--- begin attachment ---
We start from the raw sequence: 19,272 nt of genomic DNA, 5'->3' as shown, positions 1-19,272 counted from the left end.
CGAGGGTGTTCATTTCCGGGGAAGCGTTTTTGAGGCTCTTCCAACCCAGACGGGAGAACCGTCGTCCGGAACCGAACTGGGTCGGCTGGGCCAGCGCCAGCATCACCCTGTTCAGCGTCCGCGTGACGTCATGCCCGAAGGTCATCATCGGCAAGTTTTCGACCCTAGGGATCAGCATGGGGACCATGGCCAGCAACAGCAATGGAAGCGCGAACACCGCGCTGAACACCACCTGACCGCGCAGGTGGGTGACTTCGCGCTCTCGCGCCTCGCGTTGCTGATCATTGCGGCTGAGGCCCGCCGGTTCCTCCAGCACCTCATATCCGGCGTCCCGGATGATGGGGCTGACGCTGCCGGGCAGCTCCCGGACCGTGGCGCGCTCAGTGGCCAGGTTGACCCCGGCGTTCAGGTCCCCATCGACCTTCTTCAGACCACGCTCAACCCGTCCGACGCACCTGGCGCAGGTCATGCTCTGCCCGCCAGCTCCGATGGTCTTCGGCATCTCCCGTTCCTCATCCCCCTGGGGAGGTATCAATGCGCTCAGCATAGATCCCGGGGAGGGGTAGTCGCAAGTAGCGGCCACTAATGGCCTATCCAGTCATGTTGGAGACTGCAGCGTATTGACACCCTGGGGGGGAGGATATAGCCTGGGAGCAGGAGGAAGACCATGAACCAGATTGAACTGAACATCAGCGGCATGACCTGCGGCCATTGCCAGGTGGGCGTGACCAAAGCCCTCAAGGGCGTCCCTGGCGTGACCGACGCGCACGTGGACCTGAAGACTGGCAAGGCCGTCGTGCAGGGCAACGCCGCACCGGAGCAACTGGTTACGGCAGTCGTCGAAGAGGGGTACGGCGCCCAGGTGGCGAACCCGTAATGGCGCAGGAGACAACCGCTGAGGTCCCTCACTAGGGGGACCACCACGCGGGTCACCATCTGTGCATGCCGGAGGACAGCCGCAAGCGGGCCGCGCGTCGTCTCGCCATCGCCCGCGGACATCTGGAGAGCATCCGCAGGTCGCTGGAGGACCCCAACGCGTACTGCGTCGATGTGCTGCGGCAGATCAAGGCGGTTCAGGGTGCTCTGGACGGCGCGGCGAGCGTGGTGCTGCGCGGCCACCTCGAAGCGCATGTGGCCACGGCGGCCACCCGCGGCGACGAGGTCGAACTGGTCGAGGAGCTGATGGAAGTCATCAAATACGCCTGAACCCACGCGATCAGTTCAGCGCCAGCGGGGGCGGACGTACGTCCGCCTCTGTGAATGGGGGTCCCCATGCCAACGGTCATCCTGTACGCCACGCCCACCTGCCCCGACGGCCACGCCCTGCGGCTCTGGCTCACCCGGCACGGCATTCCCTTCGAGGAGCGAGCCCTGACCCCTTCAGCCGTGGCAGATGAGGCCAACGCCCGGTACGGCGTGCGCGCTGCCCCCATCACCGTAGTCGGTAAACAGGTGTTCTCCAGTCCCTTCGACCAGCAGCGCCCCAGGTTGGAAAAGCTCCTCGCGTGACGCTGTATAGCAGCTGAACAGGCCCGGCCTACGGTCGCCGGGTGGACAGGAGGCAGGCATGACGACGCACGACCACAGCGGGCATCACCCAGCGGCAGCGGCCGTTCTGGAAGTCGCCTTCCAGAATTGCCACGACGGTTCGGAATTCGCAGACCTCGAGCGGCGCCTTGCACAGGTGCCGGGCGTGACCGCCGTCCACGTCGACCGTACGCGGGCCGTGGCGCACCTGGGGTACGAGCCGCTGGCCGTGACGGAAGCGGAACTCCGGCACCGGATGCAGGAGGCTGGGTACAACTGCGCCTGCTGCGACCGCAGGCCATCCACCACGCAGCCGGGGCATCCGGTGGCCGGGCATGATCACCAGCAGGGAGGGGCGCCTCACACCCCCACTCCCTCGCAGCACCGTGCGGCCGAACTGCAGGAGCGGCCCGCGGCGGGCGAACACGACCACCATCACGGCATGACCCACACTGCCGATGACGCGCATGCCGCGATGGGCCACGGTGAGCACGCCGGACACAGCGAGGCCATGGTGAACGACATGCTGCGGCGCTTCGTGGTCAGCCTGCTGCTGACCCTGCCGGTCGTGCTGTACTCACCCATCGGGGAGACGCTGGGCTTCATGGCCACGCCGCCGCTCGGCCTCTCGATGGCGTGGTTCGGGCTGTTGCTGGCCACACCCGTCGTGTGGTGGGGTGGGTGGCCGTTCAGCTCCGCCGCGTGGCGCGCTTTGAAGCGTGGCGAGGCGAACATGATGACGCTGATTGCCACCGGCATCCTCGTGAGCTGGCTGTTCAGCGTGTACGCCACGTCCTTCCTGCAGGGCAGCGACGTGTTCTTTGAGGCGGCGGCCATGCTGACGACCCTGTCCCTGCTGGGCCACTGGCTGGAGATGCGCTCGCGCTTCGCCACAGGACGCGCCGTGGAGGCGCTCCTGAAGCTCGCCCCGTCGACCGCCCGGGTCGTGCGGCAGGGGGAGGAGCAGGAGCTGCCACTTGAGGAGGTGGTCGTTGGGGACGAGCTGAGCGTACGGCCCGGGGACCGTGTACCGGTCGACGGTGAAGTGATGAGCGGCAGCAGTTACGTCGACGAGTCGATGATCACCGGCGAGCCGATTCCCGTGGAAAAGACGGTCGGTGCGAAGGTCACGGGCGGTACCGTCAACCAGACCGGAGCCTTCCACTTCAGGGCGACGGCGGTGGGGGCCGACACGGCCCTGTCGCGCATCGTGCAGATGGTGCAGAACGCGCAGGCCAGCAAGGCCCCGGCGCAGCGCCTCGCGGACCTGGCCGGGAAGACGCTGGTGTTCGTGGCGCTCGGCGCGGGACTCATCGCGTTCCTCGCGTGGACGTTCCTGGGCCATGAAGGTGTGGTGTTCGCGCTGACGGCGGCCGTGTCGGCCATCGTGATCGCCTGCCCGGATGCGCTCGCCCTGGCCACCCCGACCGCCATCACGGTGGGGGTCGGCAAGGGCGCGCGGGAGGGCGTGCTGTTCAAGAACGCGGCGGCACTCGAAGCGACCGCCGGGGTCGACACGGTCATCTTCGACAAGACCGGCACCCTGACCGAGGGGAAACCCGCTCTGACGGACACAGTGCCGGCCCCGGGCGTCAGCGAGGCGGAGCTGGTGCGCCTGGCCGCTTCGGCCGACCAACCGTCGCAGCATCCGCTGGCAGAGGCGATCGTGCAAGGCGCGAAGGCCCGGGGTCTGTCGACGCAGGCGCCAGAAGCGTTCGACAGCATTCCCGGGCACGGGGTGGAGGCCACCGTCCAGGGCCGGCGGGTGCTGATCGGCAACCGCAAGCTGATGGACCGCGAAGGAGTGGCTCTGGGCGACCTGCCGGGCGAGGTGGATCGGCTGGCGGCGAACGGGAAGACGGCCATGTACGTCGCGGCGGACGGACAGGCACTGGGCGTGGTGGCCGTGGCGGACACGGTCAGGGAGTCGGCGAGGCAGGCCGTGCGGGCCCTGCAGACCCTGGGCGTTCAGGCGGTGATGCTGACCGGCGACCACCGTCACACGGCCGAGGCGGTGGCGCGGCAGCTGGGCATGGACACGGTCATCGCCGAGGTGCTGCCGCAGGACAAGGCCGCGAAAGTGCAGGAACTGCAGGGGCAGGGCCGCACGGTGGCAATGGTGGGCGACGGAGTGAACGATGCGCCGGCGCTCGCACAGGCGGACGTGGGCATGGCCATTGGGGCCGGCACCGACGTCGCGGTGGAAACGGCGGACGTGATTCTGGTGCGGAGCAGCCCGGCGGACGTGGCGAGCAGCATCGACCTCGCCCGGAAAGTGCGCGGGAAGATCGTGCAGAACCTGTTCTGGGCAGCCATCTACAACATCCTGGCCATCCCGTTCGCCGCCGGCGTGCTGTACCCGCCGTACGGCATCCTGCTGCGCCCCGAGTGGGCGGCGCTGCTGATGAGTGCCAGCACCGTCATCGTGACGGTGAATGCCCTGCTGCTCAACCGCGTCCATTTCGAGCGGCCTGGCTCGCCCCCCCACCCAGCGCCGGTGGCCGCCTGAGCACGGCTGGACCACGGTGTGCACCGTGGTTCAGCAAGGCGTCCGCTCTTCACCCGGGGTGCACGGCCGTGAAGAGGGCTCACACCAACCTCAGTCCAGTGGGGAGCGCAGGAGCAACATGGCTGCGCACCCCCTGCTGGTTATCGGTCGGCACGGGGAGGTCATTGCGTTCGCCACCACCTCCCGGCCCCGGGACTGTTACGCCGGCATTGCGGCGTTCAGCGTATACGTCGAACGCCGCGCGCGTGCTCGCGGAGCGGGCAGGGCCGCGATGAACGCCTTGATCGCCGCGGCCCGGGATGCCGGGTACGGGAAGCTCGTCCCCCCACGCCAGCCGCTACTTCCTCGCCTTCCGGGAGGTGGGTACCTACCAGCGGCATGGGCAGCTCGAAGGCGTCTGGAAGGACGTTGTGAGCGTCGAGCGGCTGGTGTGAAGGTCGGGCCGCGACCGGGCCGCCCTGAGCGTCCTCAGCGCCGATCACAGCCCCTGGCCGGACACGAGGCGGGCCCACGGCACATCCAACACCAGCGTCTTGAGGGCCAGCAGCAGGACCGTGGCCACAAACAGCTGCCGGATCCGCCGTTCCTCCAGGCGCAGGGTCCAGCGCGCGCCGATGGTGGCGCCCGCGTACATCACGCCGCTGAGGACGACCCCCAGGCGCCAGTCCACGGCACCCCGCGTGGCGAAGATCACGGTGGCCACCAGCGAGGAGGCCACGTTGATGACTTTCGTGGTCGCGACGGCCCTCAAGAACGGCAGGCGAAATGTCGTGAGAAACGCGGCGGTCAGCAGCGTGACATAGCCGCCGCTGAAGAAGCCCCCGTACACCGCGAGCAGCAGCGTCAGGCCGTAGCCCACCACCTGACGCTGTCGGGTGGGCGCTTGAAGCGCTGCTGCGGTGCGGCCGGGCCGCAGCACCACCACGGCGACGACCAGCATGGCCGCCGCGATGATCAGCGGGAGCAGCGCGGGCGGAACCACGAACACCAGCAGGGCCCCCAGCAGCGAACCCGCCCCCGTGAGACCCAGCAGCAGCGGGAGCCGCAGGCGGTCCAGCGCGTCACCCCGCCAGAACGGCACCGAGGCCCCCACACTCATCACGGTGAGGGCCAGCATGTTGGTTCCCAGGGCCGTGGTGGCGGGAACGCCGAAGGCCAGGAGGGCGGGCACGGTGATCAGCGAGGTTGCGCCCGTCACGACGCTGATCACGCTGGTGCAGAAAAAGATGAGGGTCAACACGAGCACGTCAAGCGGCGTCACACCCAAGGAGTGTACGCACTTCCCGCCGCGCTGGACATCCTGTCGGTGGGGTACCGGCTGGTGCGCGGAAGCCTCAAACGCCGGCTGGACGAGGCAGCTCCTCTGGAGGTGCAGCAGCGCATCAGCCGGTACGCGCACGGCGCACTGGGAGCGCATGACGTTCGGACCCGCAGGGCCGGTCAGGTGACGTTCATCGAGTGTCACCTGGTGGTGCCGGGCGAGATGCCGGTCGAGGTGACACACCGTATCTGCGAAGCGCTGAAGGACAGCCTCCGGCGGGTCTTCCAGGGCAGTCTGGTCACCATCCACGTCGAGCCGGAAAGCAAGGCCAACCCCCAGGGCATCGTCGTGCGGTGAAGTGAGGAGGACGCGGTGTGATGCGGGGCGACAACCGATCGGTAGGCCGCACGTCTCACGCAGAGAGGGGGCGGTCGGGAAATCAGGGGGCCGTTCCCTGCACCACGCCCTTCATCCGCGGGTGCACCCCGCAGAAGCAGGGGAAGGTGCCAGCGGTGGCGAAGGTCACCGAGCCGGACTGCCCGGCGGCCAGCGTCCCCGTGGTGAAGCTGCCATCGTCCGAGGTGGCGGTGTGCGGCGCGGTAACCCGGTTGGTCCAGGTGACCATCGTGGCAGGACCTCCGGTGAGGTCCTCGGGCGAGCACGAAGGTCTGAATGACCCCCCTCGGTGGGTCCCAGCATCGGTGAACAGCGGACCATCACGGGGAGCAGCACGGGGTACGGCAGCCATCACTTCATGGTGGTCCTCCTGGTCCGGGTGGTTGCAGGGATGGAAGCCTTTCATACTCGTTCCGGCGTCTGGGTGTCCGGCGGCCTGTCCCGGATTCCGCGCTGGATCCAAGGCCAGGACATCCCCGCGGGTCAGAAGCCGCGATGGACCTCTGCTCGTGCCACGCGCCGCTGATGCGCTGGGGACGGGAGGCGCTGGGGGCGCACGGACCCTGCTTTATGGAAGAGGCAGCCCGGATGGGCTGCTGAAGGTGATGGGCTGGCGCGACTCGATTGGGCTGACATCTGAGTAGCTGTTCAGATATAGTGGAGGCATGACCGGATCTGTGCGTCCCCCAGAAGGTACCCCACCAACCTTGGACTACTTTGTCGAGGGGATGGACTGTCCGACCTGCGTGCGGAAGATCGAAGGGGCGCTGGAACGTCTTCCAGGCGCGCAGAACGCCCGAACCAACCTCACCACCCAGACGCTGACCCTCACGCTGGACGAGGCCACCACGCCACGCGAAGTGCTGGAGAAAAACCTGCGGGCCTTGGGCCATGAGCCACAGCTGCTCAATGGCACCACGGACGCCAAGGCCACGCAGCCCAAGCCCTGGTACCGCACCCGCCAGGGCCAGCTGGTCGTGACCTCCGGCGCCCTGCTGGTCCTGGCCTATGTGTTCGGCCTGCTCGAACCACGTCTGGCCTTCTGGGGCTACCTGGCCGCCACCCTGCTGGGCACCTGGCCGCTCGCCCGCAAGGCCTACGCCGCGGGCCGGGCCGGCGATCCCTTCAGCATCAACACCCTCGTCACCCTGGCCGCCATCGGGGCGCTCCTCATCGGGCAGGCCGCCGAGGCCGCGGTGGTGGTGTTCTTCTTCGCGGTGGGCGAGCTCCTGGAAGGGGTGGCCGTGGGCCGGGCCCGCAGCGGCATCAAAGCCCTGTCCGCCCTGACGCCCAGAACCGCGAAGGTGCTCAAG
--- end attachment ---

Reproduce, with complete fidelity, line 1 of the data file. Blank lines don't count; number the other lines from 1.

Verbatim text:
We start from the raw sequence: 19,272 nt of genomic DNA, 5'->3' as shown, positions 1-19,272 counted from the left end.